It is a tough time for audit committees.
The financial crisis and recession have raised acute challenges, ranging from relations with the auditor to going concern statements, accounting treatment and financial reporting.
In particular, the crisis has focused the attention of boards and audit committees on how the company assesses and manages risk. The pressures of serving on an audit committee have increased; so has the time commitment. Fellow directors, the media and shareholders are all looking to the audit committee for reassurance that any looming risks to the business will be spotted and avoided.
New regulations have been introduced. The Walker review of the governance of banks and other financial institutions called for the introduction of risk committees to complement audit committees.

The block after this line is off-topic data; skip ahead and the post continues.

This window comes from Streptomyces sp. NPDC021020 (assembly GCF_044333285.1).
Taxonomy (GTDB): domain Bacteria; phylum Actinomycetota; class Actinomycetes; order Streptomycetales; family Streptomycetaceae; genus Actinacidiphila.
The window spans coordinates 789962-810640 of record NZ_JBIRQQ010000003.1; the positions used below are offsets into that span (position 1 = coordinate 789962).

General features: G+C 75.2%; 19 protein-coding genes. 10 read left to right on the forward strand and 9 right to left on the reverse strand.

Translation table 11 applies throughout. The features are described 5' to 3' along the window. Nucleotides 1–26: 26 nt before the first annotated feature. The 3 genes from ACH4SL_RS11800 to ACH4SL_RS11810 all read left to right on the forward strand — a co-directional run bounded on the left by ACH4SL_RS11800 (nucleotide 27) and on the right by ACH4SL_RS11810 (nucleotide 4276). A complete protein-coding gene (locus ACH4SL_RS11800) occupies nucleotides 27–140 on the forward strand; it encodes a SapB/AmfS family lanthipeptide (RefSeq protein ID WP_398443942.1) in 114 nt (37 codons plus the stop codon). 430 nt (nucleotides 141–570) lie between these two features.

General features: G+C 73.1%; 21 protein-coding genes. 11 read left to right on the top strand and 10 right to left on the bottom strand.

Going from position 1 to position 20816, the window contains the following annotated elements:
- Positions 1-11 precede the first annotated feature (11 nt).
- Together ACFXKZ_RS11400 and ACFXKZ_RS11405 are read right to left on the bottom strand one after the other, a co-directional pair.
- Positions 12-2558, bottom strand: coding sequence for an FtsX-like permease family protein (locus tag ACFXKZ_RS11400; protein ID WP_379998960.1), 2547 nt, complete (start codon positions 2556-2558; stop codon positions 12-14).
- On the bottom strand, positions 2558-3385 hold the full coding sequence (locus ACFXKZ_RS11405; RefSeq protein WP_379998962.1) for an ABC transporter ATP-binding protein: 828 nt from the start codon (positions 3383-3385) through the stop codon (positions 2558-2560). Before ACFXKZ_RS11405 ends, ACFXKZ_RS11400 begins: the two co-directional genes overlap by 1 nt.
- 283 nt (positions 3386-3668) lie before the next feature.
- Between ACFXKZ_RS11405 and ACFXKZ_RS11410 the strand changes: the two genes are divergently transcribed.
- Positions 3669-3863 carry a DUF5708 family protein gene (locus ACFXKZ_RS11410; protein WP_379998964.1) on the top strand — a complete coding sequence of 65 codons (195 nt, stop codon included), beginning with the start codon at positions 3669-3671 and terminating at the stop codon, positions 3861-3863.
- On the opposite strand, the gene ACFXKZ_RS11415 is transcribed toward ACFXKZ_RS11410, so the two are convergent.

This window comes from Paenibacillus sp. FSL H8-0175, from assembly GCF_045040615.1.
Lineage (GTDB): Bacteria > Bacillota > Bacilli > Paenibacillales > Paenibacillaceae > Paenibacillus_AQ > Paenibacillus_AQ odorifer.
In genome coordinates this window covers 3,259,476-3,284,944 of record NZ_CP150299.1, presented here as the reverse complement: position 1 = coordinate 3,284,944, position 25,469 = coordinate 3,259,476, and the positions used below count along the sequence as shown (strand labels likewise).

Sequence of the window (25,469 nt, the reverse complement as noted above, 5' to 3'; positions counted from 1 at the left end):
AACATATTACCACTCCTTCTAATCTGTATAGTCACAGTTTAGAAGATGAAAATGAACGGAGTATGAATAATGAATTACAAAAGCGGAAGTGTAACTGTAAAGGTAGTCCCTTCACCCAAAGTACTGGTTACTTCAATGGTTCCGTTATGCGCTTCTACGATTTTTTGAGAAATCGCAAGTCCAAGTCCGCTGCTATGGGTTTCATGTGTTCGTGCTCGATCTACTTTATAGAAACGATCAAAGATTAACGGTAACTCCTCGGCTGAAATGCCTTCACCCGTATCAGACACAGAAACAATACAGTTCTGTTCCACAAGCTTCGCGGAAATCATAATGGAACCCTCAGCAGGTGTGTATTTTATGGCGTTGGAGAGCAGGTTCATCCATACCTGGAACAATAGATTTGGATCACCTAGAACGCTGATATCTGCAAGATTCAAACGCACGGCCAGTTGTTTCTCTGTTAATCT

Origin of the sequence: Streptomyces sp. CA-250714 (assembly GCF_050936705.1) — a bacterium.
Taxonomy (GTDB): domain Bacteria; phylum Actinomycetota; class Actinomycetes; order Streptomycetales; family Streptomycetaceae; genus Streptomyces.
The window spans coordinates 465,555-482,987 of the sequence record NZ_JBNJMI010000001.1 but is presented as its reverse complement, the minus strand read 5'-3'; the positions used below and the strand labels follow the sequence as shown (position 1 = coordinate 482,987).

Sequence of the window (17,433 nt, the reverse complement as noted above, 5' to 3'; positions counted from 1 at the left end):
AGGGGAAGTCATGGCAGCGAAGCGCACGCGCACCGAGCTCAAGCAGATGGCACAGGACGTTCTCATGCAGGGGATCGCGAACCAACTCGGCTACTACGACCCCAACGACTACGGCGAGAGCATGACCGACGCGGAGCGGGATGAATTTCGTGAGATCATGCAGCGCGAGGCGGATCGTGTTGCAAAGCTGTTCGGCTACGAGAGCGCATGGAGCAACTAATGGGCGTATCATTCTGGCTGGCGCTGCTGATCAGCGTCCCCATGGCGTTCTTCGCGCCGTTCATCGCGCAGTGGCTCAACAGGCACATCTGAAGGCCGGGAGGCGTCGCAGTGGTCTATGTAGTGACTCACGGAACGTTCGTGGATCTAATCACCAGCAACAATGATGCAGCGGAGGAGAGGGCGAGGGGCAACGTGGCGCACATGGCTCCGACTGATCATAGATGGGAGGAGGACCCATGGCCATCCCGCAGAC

Meanwhile, the Financial Reporting Council has toughened up its guidance on the board’s responsibility for overseeing risk management.
In this environment, boards must take extra care to ensure that their audit committee is properly constituted and has the right objectives.
This paper, based on Odgers Berndtson’s extensive experience in helping boards recruit the best finance teams and audit committee members, looks at how the role and remit of the audit committee is changing in the wake of the financial crisis.
In particular, it asks how boards should implement new regulations in relation to the oversight of risk.
It concludes that, in uncertain economic times, the contribution of a strong audit committee is more important than ever and lies at the heart of an effective board.
Tony Crawford is the Chief Financial Officer, as well as the Head of Club and State Services, for...
Richard Coney is the Group Chief Financial Officer with Domino’s Pizza Enterprises Limited (Domin...